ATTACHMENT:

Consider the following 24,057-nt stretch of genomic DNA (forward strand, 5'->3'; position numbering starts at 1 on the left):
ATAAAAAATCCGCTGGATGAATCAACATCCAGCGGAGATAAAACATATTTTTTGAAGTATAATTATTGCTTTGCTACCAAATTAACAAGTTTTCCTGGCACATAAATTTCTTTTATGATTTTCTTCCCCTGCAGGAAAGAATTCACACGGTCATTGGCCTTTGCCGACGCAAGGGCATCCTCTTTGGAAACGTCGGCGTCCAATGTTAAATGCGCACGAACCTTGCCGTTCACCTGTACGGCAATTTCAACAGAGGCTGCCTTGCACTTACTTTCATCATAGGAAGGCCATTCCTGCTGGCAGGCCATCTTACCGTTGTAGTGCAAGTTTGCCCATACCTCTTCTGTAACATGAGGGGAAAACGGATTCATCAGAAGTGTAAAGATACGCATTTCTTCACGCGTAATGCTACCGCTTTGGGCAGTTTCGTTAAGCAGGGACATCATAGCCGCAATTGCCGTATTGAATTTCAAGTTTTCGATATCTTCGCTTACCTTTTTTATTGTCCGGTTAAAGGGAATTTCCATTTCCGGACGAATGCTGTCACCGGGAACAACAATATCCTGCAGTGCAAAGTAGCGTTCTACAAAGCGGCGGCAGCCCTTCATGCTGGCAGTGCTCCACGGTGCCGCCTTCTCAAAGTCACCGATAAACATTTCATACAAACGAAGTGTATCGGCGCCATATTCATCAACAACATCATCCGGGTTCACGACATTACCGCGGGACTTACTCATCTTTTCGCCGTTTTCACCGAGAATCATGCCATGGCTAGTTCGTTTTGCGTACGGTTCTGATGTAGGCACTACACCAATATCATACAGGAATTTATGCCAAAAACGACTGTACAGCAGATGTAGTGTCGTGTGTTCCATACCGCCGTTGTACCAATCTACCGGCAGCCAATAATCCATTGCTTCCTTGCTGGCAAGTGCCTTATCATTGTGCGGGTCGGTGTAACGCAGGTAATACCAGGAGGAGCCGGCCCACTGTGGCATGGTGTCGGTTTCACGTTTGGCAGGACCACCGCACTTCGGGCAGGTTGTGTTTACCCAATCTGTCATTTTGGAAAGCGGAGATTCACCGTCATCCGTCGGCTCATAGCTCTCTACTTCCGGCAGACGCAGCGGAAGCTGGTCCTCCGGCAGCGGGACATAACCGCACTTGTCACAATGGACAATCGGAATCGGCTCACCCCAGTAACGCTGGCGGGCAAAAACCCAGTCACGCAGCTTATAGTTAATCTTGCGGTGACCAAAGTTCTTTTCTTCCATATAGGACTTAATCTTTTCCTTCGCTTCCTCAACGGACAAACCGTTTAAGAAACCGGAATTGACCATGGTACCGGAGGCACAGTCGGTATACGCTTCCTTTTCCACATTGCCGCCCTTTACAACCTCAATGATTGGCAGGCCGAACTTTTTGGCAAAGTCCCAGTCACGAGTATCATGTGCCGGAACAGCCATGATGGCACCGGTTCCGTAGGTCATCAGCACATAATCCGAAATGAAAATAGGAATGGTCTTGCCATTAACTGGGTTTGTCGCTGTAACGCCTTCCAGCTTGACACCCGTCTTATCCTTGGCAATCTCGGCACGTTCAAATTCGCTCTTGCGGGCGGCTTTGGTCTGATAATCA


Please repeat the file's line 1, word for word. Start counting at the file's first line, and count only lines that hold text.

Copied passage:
Consider the following 24,057-nt stretch of genomic DNA (forward strand, 5'->3'; position numbering starts at 1 on the left):